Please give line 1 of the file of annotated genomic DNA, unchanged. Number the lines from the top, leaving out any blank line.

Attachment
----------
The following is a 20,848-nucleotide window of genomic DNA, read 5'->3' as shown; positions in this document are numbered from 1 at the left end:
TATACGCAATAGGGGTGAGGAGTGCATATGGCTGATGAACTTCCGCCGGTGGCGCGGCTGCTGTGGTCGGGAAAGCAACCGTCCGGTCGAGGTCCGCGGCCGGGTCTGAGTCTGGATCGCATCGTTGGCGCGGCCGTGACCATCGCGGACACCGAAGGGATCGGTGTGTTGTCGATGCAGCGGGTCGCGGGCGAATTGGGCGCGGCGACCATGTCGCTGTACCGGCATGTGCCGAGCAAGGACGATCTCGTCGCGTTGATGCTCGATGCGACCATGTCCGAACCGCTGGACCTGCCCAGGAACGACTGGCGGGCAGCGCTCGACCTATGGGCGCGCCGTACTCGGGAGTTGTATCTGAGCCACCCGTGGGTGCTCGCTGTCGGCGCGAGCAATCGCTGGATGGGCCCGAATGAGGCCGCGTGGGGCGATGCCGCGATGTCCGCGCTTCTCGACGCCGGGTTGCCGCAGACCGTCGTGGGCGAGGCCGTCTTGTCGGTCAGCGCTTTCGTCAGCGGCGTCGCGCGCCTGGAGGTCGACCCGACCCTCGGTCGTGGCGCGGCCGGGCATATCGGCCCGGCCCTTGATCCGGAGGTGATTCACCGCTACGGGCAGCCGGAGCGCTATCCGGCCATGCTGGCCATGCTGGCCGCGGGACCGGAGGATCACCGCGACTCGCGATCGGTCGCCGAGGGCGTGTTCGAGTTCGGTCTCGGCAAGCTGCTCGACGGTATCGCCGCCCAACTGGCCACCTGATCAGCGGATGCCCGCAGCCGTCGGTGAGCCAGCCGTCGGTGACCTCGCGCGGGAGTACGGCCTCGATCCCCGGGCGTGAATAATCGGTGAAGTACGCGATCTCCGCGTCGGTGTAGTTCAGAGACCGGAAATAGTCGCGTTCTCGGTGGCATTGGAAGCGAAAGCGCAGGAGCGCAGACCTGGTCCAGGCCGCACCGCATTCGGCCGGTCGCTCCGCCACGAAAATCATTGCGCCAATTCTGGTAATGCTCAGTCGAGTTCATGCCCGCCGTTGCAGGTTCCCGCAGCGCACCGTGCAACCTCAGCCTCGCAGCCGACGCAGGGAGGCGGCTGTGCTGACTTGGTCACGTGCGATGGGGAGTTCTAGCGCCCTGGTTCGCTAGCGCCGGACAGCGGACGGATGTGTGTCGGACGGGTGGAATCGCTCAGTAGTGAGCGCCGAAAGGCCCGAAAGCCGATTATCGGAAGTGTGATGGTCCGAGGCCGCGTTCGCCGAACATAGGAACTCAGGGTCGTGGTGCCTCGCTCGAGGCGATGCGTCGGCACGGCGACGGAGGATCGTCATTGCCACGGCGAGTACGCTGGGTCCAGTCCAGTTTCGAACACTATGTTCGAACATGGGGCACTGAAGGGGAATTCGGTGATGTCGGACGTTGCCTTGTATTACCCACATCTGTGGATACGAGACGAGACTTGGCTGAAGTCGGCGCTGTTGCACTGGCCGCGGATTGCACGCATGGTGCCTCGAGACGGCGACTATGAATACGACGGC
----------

The following is a 20,848-nucleotide window of genomic DNA, read 5'->3' as shown; positions in this document are numbered from 1 at the left end: